A spokesman for Tomblin's campaign turned the tables on Maloney.
"Bill Maloney will do and say anything to cover up the fact that he allowed West Virginia jobs to move to Pennsylvania, incorporated his West Virginia-based business in Delaware to avoid taxes and has no plans for our state," Chris Stadelman said Thursday. "The truth is that objective measures show our state to be one of the best managed in the country, and Earl Ray Tomblin has led the way on that fiscal responsibility.
"Governor Tomblin has cut taxes across the board to help businesses create jobs, and he will continue to fight against the EPA and for our coal industry."
Meanwhile, the president of the West Virginia Chamber of Commerce said the troubles that face West Virginia are bigger than one person.
"We consistently rank lower than we want to in this studies," Steve Roberts said Thursday. "It doesn't matter what study it is. West Virginia's business climate is not favorably viewed compared to other states, particularly some of our neighboring states. There's no question we need additional legal reforms, education reforms and fixes to the long-term indebtedness of the state.
"We still have work to do. In the area of tax, we've made progress, but still have work to do. We have cut our corporate net income tax rates. We are eliminating the business franchise tax. And we've made enormous changes to the Workers' Compensation program, where costs are down as much as 50 percent."
On the legal reform front, Roberts said the recent state Supreme Court revision to the rules of appellate procedure was progress.
He said changes still need to be made to "significantly limit some combination of punitive damages, joint and several liability and collateral source rules.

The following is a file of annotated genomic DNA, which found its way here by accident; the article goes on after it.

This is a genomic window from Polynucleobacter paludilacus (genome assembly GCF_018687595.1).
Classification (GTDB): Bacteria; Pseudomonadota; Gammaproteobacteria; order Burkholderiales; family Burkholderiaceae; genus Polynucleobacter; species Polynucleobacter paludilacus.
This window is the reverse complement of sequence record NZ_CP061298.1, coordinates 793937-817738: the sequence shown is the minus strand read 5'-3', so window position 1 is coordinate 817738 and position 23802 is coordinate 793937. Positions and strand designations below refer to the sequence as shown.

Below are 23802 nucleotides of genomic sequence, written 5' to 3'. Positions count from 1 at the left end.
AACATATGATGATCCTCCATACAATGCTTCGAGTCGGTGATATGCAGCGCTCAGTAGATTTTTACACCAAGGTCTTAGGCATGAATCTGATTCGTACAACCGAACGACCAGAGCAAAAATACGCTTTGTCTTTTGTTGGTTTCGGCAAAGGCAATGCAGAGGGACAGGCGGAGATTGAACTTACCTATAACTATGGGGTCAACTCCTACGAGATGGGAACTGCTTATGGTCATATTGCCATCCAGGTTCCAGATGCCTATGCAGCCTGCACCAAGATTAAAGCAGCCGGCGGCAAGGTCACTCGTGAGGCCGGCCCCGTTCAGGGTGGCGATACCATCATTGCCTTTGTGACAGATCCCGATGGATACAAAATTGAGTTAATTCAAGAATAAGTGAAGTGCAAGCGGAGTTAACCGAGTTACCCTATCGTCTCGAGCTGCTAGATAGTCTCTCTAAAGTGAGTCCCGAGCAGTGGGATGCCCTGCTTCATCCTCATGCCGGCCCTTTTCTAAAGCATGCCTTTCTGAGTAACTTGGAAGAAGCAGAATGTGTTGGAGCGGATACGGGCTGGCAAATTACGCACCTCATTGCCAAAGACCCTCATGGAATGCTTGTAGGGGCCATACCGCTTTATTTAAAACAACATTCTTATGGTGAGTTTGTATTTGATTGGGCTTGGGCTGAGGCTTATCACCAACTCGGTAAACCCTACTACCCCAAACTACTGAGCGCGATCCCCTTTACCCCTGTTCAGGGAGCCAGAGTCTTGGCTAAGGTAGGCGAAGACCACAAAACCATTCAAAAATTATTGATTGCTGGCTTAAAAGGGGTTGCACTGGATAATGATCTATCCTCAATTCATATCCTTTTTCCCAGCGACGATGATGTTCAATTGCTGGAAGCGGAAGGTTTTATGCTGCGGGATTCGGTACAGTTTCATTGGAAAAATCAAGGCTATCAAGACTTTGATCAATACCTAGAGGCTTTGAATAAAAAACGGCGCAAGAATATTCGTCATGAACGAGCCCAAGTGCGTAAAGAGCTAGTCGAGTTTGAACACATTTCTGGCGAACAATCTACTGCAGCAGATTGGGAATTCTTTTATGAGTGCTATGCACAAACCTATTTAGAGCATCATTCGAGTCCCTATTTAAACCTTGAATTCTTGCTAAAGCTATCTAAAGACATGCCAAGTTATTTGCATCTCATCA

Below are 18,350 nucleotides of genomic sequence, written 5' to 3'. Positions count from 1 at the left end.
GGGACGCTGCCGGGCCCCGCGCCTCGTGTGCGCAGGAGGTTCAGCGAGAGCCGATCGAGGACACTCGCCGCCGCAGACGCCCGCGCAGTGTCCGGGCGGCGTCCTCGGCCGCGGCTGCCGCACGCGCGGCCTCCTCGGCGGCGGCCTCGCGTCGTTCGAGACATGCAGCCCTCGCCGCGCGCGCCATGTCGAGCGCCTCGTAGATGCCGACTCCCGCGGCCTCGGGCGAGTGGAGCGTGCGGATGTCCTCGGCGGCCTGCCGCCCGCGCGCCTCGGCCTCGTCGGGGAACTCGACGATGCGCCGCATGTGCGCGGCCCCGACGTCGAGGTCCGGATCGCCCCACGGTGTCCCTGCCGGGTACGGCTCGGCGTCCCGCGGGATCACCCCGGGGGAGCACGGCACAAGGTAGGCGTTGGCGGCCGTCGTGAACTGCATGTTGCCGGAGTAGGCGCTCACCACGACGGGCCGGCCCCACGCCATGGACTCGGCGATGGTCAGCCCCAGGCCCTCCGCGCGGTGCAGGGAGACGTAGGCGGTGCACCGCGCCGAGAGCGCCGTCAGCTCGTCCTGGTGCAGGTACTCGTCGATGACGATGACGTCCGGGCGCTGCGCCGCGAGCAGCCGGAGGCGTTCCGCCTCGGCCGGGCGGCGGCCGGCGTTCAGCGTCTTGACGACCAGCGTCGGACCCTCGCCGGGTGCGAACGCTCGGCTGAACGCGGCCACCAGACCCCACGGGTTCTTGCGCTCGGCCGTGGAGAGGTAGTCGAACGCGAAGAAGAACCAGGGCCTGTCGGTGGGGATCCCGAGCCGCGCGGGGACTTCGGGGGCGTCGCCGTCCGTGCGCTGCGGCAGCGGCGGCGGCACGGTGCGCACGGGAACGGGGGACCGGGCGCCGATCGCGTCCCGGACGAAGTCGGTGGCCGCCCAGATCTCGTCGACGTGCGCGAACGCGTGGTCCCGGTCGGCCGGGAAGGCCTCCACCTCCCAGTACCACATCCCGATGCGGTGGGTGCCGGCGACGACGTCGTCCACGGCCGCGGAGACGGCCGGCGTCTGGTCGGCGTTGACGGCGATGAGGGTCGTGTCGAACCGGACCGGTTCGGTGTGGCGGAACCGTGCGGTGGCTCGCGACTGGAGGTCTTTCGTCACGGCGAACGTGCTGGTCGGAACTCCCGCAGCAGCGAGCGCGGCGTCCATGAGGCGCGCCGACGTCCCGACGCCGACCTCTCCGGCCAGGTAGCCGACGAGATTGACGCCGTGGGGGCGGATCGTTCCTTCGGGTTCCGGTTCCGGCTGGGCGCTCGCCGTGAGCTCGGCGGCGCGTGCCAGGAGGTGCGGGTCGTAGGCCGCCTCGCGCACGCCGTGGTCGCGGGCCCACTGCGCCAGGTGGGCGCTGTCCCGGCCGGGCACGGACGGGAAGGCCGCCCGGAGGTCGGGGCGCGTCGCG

"People say that would be the holy grail of tort reform," Roberts said. "I say 46 states already have done it."
Roberts also said mining and gas jobs get a lot of attention in West Virginia, but he said the loss of manufacturing jobs has had a major impact on the state.
"We talk a lot about those mining and gas jobs, and mining jobs are under attack from federal regulatory bodies," he said. "But manufacturing has been under attack for decades. In 1980, West Virginia had about 130,000 manufacturing jobs. Now, that number is less than 49,000.
"Combine that with the fact that in 1980, West Virginia had 55,000 coal employees compared to about 20,000 in 2006. It's like trying to drive a car with three wheels.
"In West Virginia, we don't have huge banking headquarters. We don't have huge insurance headquarters. What we have are the kinds of jobs that working people are used to doing. But construction jobs are down, too. And the gas industry, even with Marcellus Shale, can't sustain it."
Roberts said the problem lies in "a series of unfortunate events" that, over the years, have worked to the state's disadvantage.
"It's a much more complicated picture than one that can be addressed in just a soundbite," he said. "If I could wave a wand and fix it all, you bet I would.
"But this is the result of year and years and years in which we've not said we have to change our economic future and education future. And they co-exist. It's symbiotic. We have to do both."